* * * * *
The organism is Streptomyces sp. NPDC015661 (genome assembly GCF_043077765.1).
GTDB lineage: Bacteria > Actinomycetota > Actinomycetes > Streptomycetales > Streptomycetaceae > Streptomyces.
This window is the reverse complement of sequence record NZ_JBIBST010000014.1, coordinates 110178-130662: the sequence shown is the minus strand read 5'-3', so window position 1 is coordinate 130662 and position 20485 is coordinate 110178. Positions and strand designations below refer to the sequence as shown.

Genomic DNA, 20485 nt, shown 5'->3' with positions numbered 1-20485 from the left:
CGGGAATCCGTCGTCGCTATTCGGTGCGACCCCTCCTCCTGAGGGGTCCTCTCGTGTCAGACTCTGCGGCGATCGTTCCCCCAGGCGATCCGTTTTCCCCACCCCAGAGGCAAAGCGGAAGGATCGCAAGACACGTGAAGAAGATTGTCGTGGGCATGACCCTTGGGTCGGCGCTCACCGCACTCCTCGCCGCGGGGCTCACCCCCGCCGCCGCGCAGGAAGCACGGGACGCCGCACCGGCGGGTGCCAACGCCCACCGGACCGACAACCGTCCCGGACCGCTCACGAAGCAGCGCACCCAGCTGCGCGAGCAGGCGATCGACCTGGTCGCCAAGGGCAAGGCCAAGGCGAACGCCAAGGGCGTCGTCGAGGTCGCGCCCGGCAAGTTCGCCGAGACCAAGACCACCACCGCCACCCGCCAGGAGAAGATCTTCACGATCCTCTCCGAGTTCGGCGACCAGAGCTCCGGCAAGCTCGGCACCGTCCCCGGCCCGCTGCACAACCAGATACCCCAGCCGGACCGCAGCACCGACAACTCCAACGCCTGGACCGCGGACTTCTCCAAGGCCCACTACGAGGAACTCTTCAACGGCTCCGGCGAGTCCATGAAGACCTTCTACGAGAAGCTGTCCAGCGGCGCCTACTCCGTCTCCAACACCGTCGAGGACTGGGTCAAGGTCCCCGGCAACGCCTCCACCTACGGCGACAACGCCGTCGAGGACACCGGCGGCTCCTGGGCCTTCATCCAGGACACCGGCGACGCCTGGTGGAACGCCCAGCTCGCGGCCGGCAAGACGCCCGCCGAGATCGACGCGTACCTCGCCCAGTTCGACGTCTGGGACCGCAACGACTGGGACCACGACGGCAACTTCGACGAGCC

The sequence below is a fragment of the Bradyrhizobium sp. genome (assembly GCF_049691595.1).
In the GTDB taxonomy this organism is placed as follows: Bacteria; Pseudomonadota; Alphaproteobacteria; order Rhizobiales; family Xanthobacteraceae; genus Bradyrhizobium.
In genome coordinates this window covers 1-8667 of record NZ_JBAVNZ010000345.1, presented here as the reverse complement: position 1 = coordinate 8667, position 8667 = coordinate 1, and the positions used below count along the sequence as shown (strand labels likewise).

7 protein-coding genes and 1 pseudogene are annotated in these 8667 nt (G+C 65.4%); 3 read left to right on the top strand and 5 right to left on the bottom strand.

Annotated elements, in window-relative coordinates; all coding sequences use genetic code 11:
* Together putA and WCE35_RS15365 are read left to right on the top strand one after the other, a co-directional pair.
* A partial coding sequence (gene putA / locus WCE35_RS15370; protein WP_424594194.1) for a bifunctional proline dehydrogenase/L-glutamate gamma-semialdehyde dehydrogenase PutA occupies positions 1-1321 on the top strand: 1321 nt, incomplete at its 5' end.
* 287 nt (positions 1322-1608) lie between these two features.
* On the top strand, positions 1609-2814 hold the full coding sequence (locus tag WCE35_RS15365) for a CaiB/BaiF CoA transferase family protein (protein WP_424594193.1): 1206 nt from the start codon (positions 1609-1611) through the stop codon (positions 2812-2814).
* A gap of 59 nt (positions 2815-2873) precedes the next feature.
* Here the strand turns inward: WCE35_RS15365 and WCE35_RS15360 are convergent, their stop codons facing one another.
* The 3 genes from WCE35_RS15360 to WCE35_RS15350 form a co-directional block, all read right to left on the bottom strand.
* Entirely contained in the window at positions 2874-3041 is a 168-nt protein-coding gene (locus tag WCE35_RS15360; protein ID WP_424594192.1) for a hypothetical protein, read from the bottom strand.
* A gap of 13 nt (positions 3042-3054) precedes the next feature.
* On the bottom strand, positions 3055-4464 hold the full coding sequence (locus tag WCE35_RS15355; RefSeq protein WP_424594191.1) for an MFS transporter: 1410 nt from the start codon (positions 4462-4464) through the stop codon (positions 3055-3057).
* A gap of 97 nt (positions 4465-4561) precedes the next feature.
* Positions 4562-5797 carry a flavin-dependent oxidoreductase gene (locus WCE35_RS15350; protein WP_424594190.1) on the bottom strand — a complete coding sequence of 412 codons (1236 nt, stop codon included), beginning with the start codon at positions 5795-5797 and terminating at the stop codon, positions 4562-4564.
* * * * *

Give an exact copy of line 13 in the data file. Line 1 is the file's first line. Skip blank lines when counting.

* 287 nt (positions 1322-1608) lie between these two features.